lation, procedure illustration and provision of instantaneous access to different libraries, which provide vital information for clinical illustration. For example, if one can search for the words –clinical, surgery and medicine- on iTunes App Store, it brings more than 500 related apps. This happens in other searches for instance Google Play. This shows that there are many apps that can be used for clinical instruction because they are abundant and provide lots of information for use. However, one problem associated with them is that because of hundreds of results, the search process could be time consuming and a confusing process where a user may find it difficult to get the specific resource that he or she is looking for (Marshall & Flanagan, 2010).
Most physicians who are currently in clinical practice were never trained using iPads using apps and widgets. However, they are finding it to be a revolutionary aspect because these resources facilitate pre-operative, intraoperative and postoperative care (Franko & Tirrell 2013). Using apps such as drawMD in explaining surgical operation processes to patients has helped physicians to ease the process because they no longer need to carry the cumbersome pieces of stock drawings of anatomy when explaining those procedures to patients. In this regard therefore, it is clear that apps and widgets can be used to provide clinical instruction to students.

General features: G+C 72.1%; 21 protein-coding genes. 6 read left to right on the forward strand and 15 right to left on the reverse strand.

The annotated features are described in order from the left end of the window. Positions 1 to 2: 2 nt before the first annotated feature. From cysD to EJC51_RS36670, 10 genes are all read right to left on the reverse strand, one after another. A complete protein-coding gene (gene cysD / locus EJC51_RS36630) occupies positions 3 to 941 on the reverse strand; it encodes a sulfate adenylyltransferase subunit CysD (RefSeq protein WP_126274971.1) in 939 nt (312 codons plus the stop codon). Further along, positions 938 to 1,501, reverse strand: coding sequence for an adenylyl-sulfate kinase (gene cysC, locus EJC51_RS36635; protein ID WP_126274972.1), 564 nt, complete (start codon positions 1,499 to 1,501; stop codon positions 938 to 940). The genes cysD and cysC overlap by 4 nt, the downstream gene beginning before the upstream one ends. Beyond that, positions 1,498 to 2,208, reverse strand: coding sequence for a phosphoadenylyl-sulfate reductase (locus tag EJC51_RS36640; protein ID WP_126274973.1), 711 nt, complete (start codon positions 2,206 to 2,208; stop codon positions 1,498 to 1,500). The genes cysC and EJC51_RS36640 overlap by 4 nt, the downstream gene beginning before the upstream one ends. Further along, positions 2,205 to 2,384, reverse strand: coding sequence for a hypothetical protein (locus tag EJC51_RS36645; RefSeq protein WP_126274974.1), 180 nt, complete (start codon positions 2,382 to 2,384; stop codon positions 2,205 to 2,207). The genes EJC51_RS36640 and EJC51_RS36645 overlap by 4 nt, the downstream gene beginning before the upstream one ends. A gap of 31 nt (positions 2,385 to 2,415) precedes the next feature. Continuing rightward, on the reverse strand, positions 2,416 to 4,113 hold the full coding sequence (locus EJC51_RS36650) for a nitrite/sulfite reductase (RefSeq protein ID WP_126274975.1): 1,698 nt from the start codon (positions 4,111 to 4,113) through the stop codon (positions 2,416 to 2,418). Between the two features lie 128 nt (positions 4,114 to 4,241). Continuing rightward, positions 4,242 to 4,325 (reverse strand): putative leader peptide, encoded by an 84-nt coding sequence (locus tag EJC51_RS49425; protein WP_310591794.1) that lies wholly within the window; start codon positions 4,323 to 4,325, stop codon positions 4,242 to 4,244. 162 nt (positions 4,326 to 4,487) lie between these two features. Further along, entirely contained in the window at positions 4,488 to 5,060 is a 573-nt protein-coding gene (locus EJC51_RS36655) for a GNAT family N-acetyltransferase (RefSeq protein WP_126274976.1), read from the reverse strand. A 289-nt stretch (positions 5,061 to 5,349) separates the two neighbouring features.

The use of apps and widgets in clinical practice has shown that it is possible to use them in clinical instruction. Today many hospitals encourage their physicians to use apps and widgets to aid their clinical practice because they save time, help physicians to handle complex tasks easily and also to include their patients in the care process. For instance, apps such as MIM approved by the U.S. Food and Drug Administration (FDA) has enabled viewing of many imaging modes such as X ray, computed tomography, ultrasound and magnetic resonance among others when users cannot